We recognise that the skillsets needed now and in five years’ time are likely to be very different.  With that in mind, we want to help our lawyers and our clients to navigate that path by demonstrating forward thinking and providing a vehicle to experiment and learn.

We run 12 month planning cycles focussed on people, process and technology.  It’s therefore hard to say what we will be providing specifically in five years’ time, however I would envisage it will be a suite of products, free and paid-for, across a range of sectors and in collaboration with others.

Brandtech: For anybody about to start an innovation programme, what would be your top tips for success be?

Antonia: Surround yourself with colleagues from a range of backgrounds who bring different experiences and skillsets.  It helps if they like to embrace change and see the opportunity in it, rather than the risks, at first.

Ensure the programme has senior leadership support, ideally financially, but definitely emotionally.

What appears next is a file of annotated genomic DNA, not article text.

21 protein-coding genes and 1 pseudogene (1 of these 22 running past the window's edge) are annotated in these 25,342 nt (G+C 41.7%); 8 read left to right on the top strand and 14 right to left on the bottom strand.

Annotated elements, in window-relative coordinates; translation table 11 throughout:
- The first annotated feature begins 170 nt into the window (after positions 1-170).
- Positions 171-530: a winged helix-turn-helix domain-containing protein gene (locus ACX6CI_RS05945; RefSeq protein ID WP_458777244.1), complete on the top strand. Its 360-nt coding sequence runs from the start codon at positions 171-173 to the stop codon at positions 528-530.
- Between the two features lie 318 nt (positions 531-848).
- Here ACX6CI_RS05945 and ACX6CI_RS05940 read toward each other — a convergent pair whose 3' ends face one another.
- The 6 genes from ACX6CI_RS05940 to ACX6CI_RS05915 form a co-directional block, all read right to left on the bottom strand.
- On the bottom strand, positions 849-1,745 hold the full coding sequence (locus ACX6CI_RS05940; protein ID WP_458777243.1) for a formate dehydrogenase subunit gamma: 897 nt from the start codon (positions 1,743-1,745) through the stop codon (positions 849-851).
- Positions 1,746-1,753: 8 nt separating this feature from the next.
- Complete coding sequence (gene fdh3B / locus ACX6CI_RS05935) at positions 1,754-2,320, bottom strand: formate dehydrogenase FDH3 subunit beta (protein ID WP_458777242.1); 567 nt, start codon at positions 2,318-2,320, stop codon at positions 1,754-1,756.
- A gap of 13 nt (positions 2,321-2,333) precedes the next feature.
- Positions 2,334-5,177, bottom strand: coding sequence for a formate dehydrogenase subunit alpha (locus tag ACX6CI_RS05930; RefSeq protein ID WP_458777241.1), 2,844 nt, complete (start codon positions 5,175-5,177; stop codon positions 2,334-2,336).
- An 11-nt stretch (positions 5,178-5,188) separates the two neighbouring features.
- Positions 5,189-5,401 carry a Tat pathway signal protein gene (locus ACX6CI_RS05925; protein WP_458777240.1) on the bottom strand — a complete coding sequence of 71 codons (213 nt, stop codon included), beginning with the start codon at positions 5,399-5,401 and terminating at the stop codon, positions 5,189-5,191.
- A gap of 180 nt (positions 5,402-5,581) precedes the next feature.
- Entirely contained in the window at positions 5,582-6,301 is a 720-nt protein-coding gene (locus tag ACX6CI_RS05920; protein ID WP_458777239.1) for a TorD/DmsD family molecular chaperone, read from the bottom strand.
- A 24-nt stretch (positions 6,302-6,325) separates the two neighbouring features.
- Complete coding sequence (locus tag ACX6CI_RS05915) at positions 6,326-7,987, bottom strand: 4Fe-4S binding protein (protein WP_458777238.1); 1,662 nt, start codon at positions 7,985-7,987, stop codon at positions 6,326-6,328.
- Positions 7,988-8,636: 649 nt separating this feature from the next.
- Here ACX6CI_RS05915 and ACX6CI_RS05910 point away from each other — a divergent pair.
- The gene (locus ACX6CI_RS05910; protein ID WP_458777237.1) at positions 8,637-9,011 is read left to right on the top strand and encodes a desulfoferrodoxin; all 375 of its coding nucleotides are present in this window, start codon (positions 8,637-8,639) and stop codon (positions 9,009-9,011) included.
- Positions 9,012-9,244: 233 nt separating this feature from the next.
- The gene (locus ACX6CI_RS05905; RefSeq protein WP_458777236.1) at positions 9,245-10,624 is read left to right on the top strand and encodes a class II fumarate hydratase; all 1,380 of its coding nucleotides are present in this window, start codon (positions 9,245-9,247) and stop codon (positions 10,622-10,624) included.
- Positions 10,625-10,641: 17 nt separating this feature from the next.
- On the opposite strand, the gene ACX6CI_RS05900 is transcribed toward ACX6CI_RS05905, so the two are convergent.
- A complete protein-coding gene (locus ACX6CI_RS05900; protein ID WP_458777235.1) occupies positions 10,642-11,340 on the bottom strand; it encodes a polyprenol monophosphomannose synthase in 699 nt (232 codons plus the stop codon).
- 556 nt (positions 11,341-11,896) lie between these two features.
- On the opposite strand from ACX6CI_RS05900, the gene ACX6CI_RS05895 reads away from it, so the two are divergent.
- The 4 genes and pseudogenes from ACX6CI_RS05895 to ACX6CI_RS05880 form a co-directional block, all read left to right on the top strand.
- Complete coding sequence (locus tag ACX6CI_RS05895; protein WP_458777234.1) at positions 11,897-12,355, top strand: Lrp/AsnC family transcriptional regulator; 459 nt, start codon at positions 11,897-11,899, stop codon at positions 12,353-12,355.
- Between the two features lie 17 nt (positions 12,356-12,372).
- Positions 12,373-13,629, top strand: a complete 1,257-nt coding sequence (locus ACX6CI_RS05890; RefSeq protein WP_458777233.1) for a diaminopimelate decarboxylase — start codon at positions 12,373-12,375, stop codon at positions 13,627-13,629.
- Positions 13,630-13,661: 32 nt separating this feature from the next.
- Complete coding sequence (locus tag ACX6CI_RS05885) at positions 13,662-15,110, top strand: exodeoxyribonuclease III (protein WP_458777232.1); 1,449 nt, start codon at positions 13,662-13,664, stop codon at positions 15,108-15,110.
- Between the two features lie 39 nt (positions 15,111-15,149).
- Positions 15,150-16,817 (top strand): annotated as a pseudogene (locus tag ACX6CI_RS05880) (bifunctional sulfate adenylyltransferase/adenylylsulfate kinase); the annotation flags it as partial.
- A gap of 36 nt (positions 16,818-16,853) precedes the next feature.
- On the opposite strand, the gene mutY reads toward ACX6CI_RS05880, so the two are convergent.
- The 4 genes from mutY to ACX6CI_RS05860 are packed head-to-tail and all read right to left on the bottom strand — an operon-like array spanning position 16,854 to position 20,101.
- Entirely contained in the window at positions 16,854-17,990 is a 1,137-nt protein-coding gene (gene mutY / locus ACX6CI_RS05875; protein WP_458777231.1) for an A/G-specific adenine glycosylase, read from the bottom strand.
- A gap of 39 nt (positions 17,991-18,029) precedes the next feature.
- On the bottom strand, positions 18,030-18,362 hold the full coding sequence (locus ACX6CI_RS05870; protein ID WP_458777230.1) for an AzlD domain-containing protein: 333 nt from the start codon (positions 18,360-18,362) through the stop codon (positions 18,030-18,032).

Don’t aim too high too fast.  Small steps and take as many on the journey with you as you can (internal marketing).

Be patient and remember that change is incremental. Ensure it is a team effort, you can’t be responsible for delivering it all.

It won’t always be easy to measure your impact or value, so it’s important to be resilient and remember to remind yourself of your north star regularly so as not to give up.

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What’s happening below £100m?

Most firms with annual turnover of £100 million and above are developing their capabilities within innovation and technology and talking about them, too (up to 77% from our research – 34 firms from a total of 44). But what about firms below this threshold – how do they shape up?

We reviewed the websites of 67 firms with revenues of between £25 million and £100 million (source: The Lawyer Top 200 UK Law firms, 2020). Of these, fewer than 22% (a total of 15 firms) list their tech credentials. Seventy-eight percent of firms (52) say nothing at all publicly about tech.